I would read a book about Joel Cohen losing at anything. Hey, losing isn’t just about races and board games anymore! There are lots of things you can lose at, but that doesn’t mean you can’t write a winning book!
That last line was so cheesy that it would make a great quote for the back of the book. Mr. Cohen, when you are ready to print this up in some sort of anniversary edition, call me. You can use my quote for a small fee, which is still an outrageous fee for someone with no level of fame or literary qualifications, but still.
I’d recommend this book to runners of all types. I’m on the experienced side, and I loved it. It’s not so basic that it’s boring, and it’s hilarious.
I’d also REALLY recommend this book to newbies. There are a lot of books out there about running, and they seem pretty heavily skewed to current runners or “beginners” who are still in decent shape when they get started and can run like 6 6-minute miles back to back. There’s not a lot out there for non-runners to chew on. Except pizza. Which is a joy to chew on for runners and non-runners alike, so it’s really not in competition with this book.
I also really liked that the book wasn’t preachy. You get a lot of these running books that talk a mile a minute (see, I told you the pace was too fast) about the joy and the zen and a lot of other 3-letter words about running, when the reality is that getting into a running habit might be better suited to words of 4 letters, possibly even more letters if those letters strengthen the swear power of 4-letter words.
This book doesn’t spend a ton of time preaching the gospel of running, which I appreciated. I like to run, I see benefits from running, but man, is there anything more boring than a whole book that’s up on the high horse about the greatness of running? It’s like, if you love running so much, what are you even doing on that horse anyway? Just run everywhere.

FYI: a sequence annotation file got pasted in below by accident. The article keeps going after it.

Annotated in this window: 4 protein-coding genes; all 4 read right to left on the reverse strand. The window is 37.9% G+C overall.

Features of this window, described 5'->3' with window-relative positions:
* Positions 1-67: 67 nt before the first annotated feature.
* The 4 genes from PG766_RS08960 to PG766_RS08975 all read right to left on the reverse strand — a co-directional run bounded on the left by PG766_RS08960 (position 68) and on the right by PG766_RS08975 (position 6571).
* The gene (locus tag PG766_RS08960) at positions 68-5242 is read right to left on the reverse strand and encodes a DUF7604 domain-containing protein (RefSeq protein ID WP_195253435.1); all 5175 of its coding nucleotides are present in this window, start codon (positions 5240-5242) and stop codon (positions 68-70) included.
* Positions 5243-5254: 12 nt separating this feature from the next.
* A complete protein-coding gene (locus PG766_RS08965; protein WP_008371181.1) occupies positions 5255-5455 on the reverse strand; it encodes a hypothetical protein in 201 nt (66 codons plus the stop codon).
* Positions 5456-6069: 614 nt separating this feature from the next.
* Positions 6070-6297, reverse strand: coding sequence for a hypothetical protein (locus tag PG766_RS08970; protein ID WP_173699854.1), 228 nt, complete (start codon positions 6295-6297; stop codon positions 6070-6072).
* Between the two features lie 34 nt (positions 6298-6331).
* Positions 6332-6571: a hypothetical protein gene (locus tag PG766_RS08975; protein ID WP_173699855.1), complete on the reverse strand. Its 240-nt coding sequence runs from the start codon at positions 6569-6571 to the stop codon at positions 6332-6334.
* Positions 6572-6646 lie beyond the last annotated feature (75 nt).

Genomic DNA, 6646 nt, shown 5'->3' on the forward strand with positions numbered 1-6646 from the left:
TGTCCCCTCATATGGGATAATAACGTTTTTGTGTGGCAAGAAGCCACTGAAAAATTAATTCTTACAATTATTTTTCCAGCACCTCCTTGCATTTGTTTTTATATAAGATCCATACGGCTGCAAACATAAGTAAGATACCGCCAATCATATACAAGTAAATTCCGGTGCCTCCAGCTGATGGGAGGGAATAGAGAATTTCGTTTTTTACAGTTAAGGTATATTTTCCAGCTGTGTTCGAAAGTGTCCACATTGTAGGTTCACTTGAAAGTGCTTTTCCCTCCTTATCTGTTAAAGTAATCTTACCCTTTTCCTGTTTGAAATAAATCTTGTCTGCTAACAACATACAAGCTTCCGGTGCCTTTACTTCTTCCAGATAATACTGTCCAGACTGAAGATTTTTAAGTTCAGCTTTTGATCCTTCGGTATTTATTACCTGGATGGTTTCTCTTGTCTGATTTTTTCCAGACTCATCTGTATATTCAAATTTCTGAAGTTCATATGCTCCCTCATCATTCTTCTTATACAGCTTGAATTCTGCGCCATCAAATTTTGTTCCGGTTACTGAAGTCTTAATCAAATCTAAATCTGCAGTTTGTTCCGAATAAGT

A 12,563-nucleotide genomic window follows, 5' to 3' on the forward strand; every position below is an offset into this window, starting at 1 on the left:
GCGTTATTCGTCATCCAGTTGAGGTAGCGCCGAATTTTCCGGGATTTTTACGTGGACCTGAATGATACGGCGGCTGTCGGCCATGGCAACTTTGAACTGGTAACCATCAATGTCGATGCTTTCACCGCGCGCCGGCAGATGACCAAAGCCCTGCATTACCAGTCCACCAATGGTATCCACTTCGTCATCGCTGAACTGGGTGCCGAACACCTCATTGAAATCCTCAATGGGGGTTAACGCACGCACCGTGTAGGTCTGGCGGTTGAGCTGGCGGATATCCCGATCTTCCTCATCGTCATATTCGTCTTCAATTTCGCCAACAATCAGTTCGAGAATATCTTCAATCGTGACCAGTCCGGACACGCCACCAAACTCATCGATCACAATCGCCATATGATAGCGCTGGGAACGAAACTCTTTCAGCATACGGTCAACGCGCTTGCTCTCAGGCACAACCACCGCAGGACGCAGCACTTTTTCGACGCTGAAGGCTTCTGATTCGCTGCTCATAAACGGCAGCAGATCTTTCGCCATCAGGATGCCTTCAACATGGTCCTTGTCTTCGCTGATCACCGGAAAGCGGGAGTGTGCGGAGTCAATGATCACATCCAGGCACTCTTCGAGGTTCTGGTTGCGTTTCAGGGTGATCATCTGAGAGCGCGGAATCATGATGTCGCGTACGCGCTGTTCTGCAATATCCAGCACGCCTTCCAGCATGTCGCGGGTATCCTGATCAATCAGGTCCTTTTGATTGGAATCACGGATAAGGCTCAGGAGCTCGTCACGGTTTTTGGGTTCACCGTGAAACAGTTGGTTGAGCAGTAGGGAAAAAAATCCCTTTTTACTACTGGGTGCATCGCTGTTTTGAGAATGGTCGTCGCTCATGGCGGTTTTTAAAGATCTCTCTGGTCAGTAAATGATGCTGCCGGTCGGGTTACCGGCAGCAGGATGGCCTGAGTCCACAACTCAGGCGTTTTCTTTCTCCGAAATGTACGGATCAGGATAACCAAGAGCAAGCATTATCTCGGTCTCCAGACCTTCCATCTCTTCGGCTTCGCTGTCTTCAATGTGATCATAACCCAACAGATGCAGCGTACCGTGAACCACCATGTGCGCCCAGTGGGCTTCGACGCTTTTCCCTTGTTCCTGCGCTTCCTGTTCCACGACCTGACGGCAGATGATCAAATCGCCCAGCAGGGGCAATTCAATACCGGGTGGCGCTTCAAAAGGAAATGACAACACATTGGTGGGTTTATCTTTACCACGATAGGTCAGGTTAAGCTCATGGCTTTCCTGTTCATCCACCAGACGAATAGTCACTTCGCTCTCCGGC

You’ll like this book if you’re a runner. And you’ll like this book if you’re a non-runner. Most importantly, I think you’ll find this book encouraging and helpful if you’ve been thinking about running or had some fits and starts. It’s a great book, and although I’d rather have Christopher Mcdougall by my side if there was some sort of situation that required someone to run and get help to save me from a disaster (I JUST saw a sign that 7-11 is having a “Bring Your Own Container” Slurpee day, which seems awesome and destined for disaster when I try to rig a full-size trash barrel as a backpack), I’d rather chat about running while at a party with Joel Cohen. Partially because I think it’d be funnier, and partially because I don’t think we’d talk about it long, and partially because I feel like we would be really good at enabling each other when it came to the party snacks.